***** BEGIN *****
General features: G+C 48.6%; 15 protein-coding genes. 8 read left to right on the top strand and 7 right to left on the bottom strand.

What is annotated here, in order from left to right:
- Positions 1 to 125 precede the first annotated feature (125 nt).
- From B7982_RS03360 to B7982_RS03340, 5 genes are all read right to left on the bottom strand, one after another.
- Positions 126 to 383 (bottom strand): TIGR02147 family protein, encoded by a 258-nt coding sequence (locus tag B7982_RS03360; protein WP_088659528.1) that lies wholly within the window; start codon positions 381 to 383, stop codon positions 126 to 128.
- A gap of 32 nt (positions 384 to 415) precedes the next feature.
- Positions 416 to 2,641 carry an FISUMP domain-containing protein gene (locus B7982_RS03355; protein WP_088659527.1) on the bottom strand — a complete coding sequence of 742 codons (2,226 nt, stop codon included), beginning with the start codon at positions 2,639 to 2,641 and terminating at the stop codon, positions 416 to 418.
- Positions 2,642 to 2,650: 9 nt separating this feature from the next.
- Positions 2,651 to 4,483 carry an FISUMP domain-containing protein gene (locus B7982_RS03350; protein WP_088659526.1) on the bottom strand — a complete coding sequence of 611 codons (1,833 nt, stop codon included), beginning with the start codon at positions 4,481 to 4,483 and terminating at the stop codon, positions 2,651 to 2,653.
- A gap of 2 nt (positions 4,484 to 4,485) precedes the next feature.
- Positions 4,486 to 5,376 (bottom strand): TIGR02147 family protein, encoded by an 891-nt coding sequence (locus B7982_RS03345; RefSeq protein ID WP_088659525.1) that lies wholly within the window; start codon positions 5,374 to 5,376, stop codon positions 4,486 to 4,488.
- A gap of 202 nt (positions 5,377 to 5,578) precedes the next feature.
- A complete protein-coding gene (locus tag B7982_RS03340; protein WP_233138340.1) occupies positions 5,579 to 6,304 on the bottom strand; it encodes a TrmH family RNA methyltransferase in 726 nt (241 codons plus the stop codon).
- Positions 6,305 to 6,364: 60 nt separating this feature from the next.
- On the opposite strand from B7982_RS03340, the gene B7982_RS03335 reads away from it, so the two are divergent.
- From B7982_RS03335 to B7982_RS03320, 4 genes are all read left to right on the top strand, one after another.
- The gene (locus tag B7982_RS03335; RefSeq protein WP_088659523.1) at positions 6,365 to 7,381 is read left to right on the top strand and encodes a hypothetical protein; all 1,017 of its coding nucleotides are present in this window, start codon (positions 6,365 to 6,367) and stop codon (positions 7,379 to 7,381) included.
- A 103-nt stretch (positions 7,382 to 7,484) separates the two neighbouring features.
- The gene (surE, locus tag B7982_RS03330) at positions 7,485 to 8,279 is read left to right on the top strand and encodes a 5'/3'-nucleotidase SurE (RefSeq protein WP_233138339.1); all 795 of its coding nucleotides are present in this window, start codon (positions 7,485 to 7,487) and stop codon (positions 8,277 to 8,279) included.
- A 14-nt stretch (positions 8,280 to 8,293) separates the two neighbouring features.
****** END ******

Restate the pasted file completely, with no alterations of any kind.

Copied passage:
General features: G+C 48.6%; 15 protein-coding genes. 8 read left to right on the top strand and 7 right to left on the bottom strand.

What is annotated here, in order from left to right:
- Positions 1 to 125 precede the first annotated feature (125 nt).
- From B7982_RS03360 to B7982_RS03340, 5 genes are all read right to left on the bottom strand, one after another.
- Positions 126 to 383 (bottom strand): TIGR02147 family protein, encoded by a 258-nt coding sequence (locus tag B7982_RS03360; protein WP_088659528.1) that lies wholly within the window; start codon positions 381 to 383, stop codon positions 126 to 128.
- A gap of 32 nt (positions 384 to 415) precedes the next feature.
- Positions 416 to 2,641 carry an FISUMP domain-containing protein gene (locus B7982_RS03355; protein WP_088659527.1) on the bottom strand — a complete coding sequence of 742 codons (2,226 nt, stop codon included), beginning with the start codon at positions 2,639 to 2,641 and terminating at the stop codon, positions 416 to 418.
- Positions 2,642 to 2,650: 9 nt separating this feature from the next.
- Positions 2,651 to 4,483 carry an FISUMP domain-containing protein gene (locus B7982_RS03350; protein WP_088659526.1) on the bottom strand — a complete coding sequence of 611 codons (1,833 nt, stop codon included), beginning with the start codon at positions 4,481 to 4,483 and terminating at the stop codon, positions 2,651 to 2,653.
- A gap of 2 nt (positions 4,484 to 4,485) precedes the next feature.
- Positions 4,486 to 5,376 (bottom strand): TIGR02147 family protein, encoded by an 891-nt coding sequence (locus B7982_RS03345; RefSeq protein ID WP_088659525.1) that lies wholly within the window; start codon positions 5,374 to 5,376, stop codon positions 4,486 to 4,488.
- A gap of 202 nt (positions 5,377 to 5,578) precedes the next feature.
- A complete protein-coding gene (locus tag B7982_RS03340; protein WP_233138340.1) occupies positions 5,579 to 6,304 on the bottom strand; it encodes a TrmH family RNA methyltransferase in 726 nt (241 codons plus the stop codon).
- Positions 6,305 to 6,364: 60 nt separating this feature from the next.
- On the opposite strand from B7982_RS03340, the gene B7982_RS03335 reads away from it, so the two are divergent.
- From B7982_RS03335 to B7982_RS03320, 4 genes are all read left to right on the top strand, one after another.
- The gene (locus tag B7982_RS03335; RefSeq protein WP_088659523.1) at positions 6,365 to 7,381 is read left to right on the top strand and encodes a hypothetical protein; all 1,017 of its coding nucleotides are present in this window, start codon (positions 6,365 to 6,367) and stop codon (positions 7,379 to 7,381) included.
- A 103-nt stretch (positions 7,382 to 7,484) separates the two neighbouring features.
- The gene (surE, locus tag B7982_RS03330) at positions 7,485 to 8,279 is read left to right on the top strand and encodes a 5'/3'-nucleotidase SurE (RefSeq protein WP_233138339.1); all 795 of its coding nucleotides are present in this window, start codon (positions 7,485 to 7,487) and stop codon (positions 8,277 to 8,279) included.
- A 14-nt stretch (positions 8,280 to 8,293) separates the two neighbouring features.